Jason Aldean: Riding the Night Train in 2013

Jul 1, 2013 9:00 AM, Mix, By Tom Kenny

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Monitor engineer Evan Richner, left, and monitor/RF tech Ryan Stotts

Monitor engineer Evan Richner, left, and monitor/RF tech Ryan Stotts

Stephens explains more about how he achieves the band’s mix: “The mix is based very heavily on multi-stage bus compression. Input channels are compressed very lightly and then are bused to stereo and to post-fader groups for drums, guitars, background vocals and so on. Then those groups are compressed very heavily with multiple compressors—the idea being that each compressor is only responsible for a small amount of gain reduction and attack and release times are set so that when the first compressor is releasing, the next in the chain is attacking, and so on. This enables me to apply a large amount of compression without hearing the compressor ‘breathe.’

“These compression, or crush groups, are then mixed back into the stereo bus along with the lightly compressed input channels. This allows me to very easily control the dynamics of the show. The groups are post-fader, so as I move the channel VCAs up and down, I am changing the amount of compression on the groups and therefore the dynamic level of the whole show.”

What the Band Hears

Monitor engineer Richner, along with the band’s previous FOH mixer, was instrumental in developing the A-T relationship and long-term strategy starting in 2005. “Jason likes them,” he says simply, “and then over the years we’ve matched them to the instrumentation, one by one. Try this, try that. They’ve been great to work with, from Roxanne on the artist side to Bob Green with the wireless.”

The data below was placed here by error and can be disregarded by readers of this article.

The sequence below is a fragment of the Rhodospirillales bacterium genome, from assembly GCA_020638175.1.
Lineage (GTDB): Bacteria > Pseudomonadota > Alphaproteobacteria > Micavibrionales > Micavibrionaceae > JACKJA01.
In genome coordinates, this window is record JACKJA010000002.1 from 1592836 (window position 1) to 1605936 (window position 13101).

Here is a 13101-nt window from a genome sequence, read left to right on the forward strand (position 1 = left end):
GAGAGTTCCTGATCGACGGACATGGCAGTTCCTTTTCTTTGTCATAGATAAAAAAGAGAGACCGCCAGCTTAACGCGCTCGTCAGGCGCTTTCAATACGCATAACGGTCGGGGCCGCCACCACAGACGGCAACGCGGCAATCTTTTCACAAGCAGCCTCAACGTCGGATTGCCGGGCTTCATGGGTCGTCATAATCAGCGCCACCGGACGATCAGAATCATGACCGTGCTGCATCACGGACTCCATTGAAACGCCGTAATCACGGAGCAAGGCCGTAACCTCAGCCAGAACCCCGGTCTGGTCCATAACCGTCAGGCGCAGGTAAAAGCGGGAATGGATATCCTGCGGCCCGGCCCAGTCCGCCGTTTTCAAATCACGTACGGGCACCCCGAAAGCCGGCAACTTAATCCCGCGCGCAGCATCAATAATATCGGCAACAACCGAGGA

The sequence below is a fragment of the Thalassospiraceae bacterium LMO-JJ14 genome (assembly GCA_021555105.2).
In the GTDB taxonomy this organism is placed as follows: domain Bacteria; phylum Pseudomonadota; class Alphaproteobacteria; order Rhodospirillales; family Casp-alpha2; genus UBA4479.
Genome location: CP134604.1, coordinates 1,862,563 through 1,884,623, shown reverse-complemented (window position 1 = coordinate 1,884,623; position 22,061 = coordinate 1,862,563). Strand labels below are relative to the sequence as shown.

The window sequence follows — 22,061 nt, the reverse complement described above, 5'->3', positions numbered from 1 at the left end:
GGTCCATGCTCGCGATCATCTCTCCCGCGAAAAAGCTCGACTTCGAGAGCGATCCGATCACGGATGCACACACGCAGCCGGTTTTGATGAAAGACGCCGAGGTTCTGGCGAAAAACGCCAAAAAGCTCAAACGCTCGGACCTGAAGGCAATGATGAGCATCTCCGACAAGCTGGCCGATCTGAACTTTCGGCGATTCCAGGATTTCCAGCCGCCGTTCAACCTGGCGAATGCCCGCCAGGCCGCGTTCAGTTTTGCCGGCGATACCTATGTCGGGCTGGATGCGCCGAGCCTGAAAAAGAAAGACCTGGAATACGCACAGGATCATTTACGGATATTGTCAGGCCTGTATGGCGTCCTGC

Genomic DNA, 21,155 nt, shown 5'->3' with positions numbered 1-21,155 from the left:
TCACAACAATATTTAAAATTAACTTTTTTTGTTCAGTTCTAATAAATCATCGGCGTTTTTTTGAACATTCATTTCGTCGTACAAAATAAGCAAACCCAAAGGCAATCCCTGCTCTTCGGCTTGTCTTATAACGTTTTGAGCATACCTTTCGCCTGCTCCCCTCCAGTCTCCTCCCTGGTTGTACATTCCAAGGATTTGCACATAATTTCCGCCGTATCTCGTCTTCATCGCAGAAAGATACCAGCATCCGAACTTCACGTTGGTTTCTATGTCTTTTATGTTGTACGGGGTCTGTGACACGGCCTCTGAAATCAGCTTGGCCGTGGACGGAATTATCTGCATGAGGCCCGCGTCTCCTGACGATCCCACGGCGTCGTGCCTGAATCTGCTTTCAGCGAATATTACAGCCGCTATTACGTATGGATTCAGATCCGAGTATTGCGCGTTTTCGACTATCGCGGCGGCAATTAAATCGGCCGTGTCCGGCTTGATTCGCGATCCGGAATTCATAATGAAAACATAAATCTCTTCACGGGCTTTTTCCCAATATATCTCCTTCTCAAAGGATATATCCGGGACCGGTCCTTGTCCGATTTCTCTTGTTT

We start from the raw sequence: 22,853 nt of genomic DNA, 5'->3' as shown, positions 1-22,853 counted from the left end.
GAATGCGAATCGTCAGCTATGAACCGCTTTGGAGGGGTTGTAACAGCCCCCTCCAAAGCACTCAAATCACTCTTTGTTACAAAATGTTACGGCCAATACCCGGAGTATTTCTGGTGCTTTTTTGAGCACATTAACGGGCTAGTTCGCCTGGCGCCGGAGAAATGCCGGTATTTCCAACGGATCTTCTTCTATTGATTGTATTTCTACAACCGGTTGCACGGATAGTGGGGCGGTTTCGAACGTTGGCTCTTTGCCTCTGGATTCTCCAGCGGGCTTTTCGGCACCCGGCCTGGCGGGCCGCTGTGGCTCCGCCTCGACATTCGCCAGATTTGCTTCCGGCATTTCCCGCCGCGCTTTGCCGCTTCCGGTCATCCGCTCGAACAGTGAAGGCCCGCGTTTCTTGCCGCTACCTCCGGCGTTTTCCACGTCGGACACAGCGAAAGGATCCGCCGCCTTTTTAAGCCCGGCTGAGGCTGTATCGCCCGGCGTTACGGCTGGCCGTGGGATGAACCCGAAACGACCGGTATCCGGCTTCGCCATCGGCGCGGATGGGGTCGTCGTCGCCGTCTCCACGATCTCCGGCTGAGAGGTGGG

Richner got his start at Bowling Green University, studying visual communication technology. He caught on with Cleveland production house Rock Capital Sound during, then after college, gravitating from graphics to audio. After a couple of years there, a former RCS colleague and roommate, who had earlier made the move to Nashville to go out with Richard Marx, called and said this new guy Jason Aldean was looking for a monitor engineer. It was a Yamaha M7, not bad at all, though the crowds sometimes dipped below 100. The scale all changed, of course, but not the family-like vibe, according to Richner. From the techs back at Spectrum to the band onstage.

Things have actually gotten easier, Richner only somewhat jokes. Replacing wedges with Ultimate Ears UE11s, through a Shure PSM 1000, has led to a more consistent sound and a happier band. He limits himself to a pretty simple and straightforward six main mixes, all stereo, with a couple guest channels ready, and they’ve had no real issues with wireless, which Richner attributes to the design and coordination of monitor/RF tech Ryan Stots. A little drum reverb. Some compression. The band knows what they like from the studio. He gives them the sound, washing it in analog through the Midas pre’s, without re-creating the track.

“We treat it like a rock show, guitar-heavy,” Richner says. “Jason likes a lot of guitar, a lot of his vocal, and a snappy kick drum. I might do a little overall mix compression so he doesn’t have to reach in spots, but never very much. Sometimes I’ll chase Jason a little bit simply because of the range of his songs, from rock to ballad. The rest of the band is pretty straightforward. They’re a great band, and they’ve been playing together for a while.”






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